Rich Trout is starting his first day as a seventh grader at his new junior high. Being the new kid at school can be scary for any student, but he just wants to fit in and be like any average kid his age. But Rich isn’t average. He’s a wiz at algebra, has a photographic memory, is skilled with Morse code and is trying his best to navigate this ‘very brand new day’ while living with Cerebral palsy.
Rich is a smart, charming and driven boy facing a mountain of obstacles on his quest to simply fit in. “When I become used to a regular school, I believe that I am a normal student,” he shares. But his feeling of normalcy is challenged at every turn with the special accommodations, unwanted attention and physical limitations. Facing these struggles isn’t easy, especially coupled with the pain and self-doubt stemming from the indignity of his classmates’ blatant discrimination and name calling.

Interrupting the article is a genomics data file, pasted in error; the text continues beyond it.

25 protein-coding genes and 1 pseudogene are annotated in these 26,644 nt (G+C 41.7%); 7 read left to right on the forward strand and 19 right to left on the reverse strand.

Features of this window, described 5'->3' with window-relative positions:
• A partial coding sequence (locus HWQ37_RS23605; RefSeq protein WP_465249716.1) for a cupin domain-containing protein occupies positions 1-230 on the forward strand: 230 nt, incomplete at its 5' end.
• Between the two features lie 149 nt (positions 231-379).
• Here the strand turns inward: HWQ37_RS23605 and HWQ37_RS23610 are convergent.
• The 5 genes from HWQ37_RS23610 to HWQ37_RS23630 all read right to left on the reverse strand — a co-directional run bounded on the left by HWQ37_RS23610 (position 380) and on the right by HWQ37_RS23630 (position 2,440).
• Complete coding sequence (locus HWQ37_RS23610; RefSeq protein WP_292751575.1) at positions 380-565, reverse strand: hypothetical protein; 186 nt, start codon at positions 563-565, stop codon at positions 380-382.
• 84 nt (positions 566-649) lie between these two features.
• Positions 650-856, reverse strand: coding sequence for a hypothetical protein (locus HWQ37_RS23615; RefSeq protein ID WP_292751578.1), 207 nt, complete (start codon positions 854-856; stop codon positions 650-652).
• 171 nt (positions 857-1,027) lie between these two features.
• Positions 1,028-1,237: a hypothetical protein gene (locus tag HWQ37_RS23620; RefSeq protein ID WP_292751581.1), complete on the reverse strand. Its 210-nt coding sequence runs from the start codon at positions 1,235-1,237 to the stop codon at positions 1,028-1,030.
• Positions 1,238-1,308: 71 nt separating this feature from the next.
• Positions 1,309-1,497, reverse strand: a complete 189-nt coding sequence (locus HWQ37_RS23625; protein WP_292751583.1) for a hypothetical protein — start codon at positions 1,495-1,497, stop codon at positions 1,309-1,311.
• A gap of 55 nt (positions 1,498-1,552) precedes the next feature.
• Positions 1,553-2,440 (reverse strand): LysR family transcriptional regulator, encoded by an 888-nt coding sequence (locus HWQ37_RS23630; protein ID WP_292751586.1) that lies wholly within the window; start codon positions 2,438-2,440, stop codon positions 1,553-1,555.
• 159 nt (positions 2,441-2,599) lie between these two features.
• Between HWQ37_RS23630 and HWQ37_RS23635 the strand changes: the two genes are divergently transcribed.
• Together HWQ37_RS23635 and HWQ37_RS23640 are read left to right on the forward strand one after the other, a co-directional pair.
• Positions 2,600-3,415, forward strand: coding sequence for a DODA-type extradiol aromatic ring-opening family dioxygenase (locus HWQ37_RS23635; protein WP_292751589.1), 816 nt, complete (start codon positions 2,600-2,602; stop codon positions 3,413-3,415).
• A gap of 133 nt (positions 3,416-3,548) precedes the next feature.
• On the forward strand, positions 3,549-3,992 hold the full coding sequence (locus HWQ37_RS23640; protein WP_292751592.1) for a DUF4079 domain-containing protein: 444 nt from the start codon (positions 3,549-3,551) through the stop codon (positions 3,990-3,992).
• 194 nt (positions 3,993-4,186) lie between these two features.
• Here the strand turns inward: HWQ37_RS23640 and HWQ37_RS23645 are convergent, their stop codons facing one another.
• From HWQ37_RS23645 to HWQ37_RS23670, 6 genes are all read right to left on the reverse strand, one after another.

Yet from the very first page, the reader is drawn into Rich’s narrative and world. His friends Timmy and Amy encourage him through the day and even his cousin John, whose ribbing sometimes goes too far, helps him feel at ease. The honest prose of a young boy interested in girls, sports, science and having fun with his classmates carries you swiftly through his day’s journey filled with new sights, smells, sounds and experiences.
He tries hard to put the hurt and self doubt behind him in his efforts to prove he has the same feelings and aspirations as his classmates. But Rich soon realizes it’s not about being ‘normal,’ it’s about being special. And ‘special’ is not defined by physical or emotional challenges, but rather by leveraging his unique gifts and realizing his true potential.
The endearing character created by author Steven Salmon gives readers a glimpse from the wheelchair and the challenges faced by a boy, just like him, who conquers the limitations of Cerebral palsy to fulfill his dream of becoming a writer.
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